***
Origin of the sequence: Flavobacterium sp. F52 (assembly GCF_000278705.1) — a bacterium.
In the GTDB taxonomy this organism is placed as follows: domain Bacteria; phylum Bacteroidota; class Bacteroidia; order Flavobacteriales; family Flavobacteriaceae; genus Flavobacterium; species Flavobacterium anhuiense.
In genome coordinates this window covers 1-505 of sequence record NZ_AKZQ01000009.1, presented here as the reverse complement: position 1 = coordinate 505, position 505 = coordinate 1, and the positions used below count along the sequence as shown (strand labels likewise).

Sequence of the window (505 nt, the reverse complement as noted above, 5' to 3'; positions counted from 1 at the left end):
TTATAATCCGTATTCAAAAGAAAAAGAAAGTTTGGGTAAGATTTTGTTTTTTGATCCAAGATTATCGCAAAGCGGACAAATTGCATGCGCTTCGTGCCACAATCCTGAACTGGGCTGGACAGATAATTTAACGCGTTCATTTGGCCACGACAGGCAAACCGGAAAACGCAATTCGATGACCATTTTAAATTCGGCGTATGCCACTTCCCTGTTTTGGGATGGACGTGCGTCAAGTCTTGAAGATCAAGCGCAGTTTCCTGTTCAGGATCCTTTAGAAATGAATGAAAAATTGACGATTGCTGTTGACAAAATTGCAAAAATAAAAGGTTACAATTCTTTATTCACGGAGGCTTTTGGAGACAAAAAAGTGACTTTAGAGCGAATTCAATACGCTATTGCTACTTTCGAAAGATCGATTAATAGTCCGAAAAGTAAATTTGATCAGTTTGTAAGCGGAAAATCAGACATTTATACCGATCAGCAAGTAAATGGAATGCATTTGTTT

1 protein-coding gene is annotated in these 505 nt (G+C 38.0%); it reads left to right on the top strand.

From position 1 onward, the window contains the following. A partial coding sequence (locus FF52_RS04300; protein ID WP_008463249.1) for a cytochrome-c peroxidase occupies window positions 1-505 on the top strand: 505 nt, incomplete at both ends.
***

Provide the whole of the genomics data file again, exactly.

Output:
Origin of the sequence: Flavobacterium sp. F52 (assembly GCF_000278705.1) — a bacterium.
In the GTDB taxonomy this organism is placed as follows: domain Bacteria; phylum Bacteroidota; class Bacteroidia; order Flavobacteriales; family Flavobacteriaceae; genus Flavobacterium; species Flavobacterium anhuiense.
In genome coordinates this window covers 1-505 of sequence record NZ_AKZQ01000009.1, presented here as the reverse complement: position 1 = coordinate 505, position 505 = coordinate 1, and the positions used below count along the sequence as shown (strand labels likewise).

Sequence of the window (505 nt, the reverse complement as noted above, 5' to 3'; positions counted from 1 at the left end):
TTATAATCCGTATTCAAAAGAAAAAGAAAGTTTGGGTAAGATTTTGTTTTTTGATCCAAGATTATCGCAAAGCGGACAAATTGCATGCGCTTCGTGCCACAATCCTGAACTGGGCTGGACAGATAATTTAACGCGTTCATTTGGCCACGACAGGCAAACCGGAAAACGCAATTCGATGACCATTTTAAATTCGGCGTATGCCACTTCCCTGTTTTGGGATGGACGTGCGTCAAGTCTTGAAGATCAAGCGCAGTTTCCTGTTCAGGATCCTTTAGAAATGAATGAAAAATTGACGATTGCTGTTGACAAAATTGCAAAAATAAAAGGTTACAATTCTTTATTCACGGAGGCTTTTGGAGACAAAAAAGTGACTTTAGAGCGAATTCAATACGCTATTGCTACTTTCGAAAGATCGATTAATAGTCCGAAAAGTAAATTTGATCAGTTTGTAAGCGGAAAATCAGACATTTATACCGATCAGCAAGTAAATGGAATGCATTTGTTT

1 protein-coding gene is annotated in these 505 nt (G+C 38.0%); it reads left to right on the top strand.

From position 1 onward, the window contains the following. A partial coding sequence (locus FF52_RS04300; protein ID WP_008463249.1) for a cytochrome-c peroxidase occupies window positions 1-505 on the top strand: 505 nt, incomplete at both ends.